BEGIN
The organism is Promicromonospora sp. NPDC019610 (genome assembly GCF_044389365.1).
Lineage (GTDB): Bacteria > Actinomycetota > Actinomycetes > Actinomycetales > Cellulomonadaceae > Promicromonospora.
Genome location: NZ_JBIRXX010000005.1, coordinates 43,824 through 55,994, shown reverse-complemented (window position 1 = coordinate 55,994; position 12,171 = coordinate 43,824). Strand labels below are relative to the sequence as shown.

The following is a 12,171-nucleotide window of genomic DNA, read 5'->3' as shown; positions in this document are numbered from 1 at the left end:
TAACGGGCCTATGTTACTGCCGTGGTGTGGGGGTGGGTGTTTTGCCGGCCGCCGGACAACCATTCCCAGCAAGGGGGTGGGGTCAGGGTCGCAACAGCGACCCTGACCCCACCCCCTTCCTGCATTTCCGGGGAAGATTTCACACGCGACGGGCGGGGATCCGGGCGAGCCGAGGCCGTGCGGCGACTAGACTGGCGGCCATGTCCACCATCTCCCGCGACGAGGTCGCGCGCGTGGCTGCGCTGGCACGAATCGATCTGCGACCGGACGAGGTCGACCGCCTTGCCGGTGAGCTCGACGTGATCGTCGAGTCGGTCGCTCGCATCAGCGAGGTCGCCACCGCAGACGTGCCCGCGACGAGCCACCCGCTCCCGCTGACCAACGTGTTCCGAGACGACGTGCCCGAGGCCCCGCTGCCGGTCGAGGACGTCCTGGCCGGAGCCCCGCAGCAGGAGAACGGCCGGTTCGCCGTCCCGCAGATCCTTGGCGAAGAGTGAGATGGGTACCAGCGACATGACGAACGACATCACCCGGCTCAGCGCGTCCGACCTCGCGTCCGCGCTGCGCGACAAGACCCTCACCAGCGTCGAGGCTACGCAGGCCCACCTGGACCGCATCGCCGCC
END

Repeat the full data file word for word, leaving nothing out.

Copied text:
The organism is Promicromonospora sp. NPDC019610 (genome assembly GCF_044389365.1).
Lineage (GTDB): Bacteria > Actinomycetota > Actinomycetes > Actinomycetales > Cellulomonadaceae > Promicromonospora.
Genome location: NZ_JBIRXX010000005.1, coordinates 43,824 through 55,994, shown reverse-complemented (window position 1 = coordinate 55,994; position 12,171 = coordinate 43,824). Strand labels below are relative to the sequence as shown.

The following is a 12,171-nucleotide window of genomic DNA, read 5'->3' as shown; positions in this document are numbered from 1 at the left end:
TAACGGGCCTATGTTACTGCCGTGGTGTGGGGGTGGGTGTTTTGCCGGCCGCCGGACAACCATTCCCAGCAAGGGGGTGGGGTCAGGGTCGCAACAGCGACCCTGACCCCACCCCCTTCCTGCATTTCCGGGGAAGATTTCACACGCGACGGGCGGGGATCCGGGCGAGCCGAGGCCGTGCGGCGACTAGACTGGCGGCCATGTCCACCATCTCCCGCGACGAGGTCGCGCGCGTGGCTGCGCTGGCACGAATCGATCTGCGACCGGACGAGGTCGACCGCCTTGCCGGTGAGCTCGACGTGATCGTCGAGTCGGTCGCTCGCATCAGCGAGGTCGCCACCGCAGACGTGCCCGCGACGAGCCACCCGCTCCCGCTGACCAACGTGTTCCGAGACGACGTGCCCGAGGCCCCGCTGCCGGTCGAGGACGTCCTGGCCGGAGCCCCGCAGCAGGAGAACGGCCGGTTCGCCGTCCCGCAGATCCTTGGCGAAGAGTGAGATGGGTACCAGCGACATGACGAACGACATCACCCGGCTCAGCGCGTCCGACCTCGCGTCCGCGCTGCGCGACAAGACCCTCACCAGCGTCGAGGCTACGCAGGCCCACCTGGACCGCATCGCCGCC